Each week I’ll let you all in on the workouts I did for the week. So, for last week my training looked like this:
Monday: swim in the morning @ Riverbank State Park; bike in Central Park
Tuesday: strength training in the morning, run in the evening
Wednesday: yoga in the morning, swim at night
Thursday: strength train in the morning, run in the evening
Friday: REST DAY! (which includes some light stretching and foam rolling)
Saturday: Brick workout
Sunday: Long run in the morning and yoga in the evening
I realize that for some people looking at the above, it probably seems like a lot of workouts and all this may not be possible for everyone. For me this is all possible for a few reasons: I’m a morning person, so when the alarm goes off at 5:00 am, I’m instantly out of bed; I have fairly flexible work hours; my body is used to being very active and moving a lot – having been a dancer for a good part of my life and having 8- 10 hour days of classes and rehearsals, I respond fine to this training load.
I try to follow our plan in Training Peaks as much as possible, but sometimes I do tweak it here and there. I also try to keep it as consistent as possible, but, hey, sometimes life just gets in the way; and as Type A as I am, I’ve learned to let it go because, I’m not a professional athlete out there winning races (one can dream though, right?!)
I’m also going to try as much as possible to not talk about or mention specific times for any workouts. Why? Because I used to be that person who saw other people’s times/paces and would compare myself to them. Newsflash: I’m NOT them. I’m my own athlete with my own strengths and weaknesses and my own life circumstances that affect my training. What feels or looks slow for me one day, might be someone else’s fast, so it’s all relative.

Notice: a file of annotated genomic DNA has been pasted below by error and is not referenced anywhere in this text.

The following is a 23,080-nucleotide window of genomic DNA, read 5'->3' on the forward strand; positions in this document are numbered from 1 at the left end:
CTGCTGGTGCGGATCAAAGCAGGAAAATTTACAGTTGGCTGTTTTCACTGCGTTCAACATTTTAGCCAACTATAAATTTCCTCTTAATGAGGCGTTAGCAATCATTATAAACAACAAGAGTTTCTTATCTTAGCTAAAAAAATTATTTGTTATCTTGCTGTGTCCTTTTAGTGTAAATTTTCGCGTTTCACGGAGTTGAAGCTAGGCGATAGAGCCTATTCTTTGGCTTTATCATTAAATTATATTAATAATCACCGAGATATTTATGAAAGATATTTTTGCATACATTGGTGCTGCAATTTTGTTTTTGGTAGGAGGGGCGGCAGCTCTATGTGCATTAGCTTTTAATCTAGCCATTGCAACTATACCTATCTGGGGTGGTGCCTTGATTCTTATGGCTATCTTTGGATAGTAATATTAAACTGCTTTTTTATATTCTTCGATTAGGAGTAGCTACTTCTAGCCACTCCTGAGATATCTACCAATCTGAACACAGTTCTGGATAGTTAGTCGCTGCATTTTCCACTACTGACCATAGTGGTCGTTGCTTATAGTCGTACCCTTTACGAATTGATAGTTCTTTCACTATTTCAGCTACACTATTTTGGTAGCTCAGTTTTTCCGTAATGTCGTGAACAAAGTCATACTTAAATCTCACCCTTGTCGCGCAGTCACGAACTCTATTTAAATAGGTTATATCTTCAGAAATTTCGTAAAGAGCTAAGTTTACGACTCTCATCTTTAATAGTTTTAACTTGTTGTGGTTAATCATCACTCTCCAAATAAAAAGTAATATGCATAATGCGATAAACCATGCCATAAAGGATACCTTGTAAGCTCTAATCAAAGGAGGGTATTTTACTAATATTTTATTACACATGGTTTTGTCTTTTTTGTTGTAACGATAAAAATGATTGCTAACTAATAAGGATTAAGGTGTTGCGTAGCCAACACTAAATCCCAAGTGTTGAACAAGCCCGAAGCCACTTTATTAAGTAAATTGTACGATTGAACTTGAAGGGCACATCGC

So, speaking of paces, this past week’s training, I definitely kept up with what workouts I did, but as far as the intensity goes dialed it back a bit. I was sick for a few days last week and actually ended up taking the weekend off from all workouts. Getting over fatigue from being sick plus the horrendously hot temperatures – I do NOT do well in heat and humidity- I knew would be a recipe for disaster. So, I made the decision to give myself some extra recovery days (ok, I may also have had some pressuring from my boyfriend to take off and rest).
Mentally it was the hardest thing ever to take two days off, let alone two days of pretty key workouts in my training; but let me tell you, physically it was the best thing I could have done for my body. Once I got back into workouts, I literally felt like I had a whole new body and the freshest pair of legs ever!
I ended up having to do my speed work workout on Tuesday and that was where I really a noticed a difference. Having fresh legs meant I could have a quicker leg turnover. I also have to say that having come to triathlon-ing (I think I just made that word up) from being a marathoner, biking has also made such a huge difference in my running. Again, it’s taught me how to have a much quicker leg turnover. My swims this week also felt so much better in the sense that I wasn’t gasping for air after what had previously been not a real problem for me to get through.
So, moral of the story – as much as my Type A brain thinks taking a few days off is going to completely derail and undue all the training I’ve done, it is not going to. It actually helped me a lot- not only physically but mentally as well. Rather than push through tiredness and potentially just dig myself into a hole of over training, giving my body a break gave it the rest it needed to fully recover. Mentally, because I felt so good during the week’s workouts it gave me an extra confidence boost and has me looking forward to getting back to my normal intensity levels for next week’s workouts.